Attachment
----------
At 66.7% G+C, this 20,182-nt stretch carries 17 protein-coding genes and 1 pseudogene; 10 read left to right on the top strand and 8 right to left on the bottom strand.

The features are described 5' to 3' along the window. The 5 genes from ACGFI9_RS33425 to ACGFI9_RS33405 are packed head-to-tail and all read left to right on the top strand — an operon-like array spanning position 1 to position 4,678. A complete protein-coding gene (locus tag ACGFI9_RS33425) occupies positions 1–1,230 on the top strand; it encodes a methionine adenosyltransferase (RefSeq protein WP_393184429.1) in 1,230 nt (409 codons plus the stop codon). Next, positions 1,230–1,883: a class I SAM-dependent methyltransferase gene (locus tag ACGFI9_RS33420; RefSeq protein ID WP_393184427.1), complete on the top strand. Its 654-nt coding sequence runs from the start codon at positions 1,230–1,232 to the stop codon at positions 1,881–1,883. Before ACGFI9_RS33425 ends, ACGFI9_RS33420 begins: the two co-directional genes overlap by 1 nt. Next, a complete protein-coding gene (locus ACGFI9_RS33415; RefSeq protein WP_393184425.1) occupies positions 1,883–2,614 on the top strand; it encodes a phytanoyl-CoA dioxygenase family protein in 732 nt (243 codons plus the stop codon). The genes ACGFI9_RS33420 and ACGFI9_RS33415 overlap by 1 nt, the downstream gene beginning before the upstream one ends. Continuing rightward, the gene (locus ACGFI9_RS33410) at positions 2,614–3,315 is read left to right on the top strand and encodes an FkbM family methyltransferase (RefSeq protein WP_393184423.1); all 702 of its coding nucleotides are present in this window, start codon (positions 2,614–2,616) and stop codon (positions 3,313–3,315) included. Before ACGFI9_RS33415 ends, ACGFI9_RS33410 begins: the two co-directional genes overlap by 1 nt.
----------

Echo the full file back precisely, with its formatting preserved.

At 66.7% G+C, this 20,182-nt stretch carries 17 protein-coding genes and 1 pseudogene; 10 read left to right on the top strand and 8 right to left on the bottom strand.

The features are described 5' to 3' along the window. The 5 genes from ACGFI9_RS33425 to ACGFI9_RS33405 are packed head-to-tail and all read left to right on the top strand — an operon-like array spanning position 1 to position 4,678. A complete protein-coding gene (locus tag ACGFI9_RS33425) occupies positions 1–1,230 on the top strand; it encodes a methionine adenosyltransferase (RefSeq protein WP_393184429.1) in 1,230 nt (409 codons plus the stop codon). Next, positions 1,230–1,883: a class I SAM-dependent methyltransferase gene (locus tag ACGFI9_RS33420; RefSeq protein ID WP_393184427.1), complete on the top strand. Its 654-nt coding sequence runs from the start codon at positions 1,230–1,232 to the stop codon at positions 1,881–1,883. Before ACGFI9_RS33425 ends, ACGFI9_RS33420 begins: the two co-directional genes overlap by 1 nt. Next, a complete protein-coding gene (locus ACGFI9_RS33415; RefSeq protein WP_393184425.1) occupies positions 1,883–2,614 on the top strand; it encodes a phytanoyl-CoA dioxygenase family protein in 732 nt (243 codons plus the stop codon). The genes ACGFI9_RS33420 and ACGFI9_RS33415 overlap by 1 nt, the downstream gene beginning before the upstream one ends. Continuing rightward, the gene (locus ACGFI9_RS33410) at positions 2,614–3,315 is read left to right on the top strand and encodes an FkbM family methyltransferase (RefSeq protein WP_393184423.1); all 702 of its coding nucleotides are present in this window, start codon (positions 2,614–2,616) and stop codon (positions 3,313–3,315) included. Before ACGFI9_RS33415 ends, ACGFI9_RS33410 begins: the two co-directional genes overlap by 1 nt.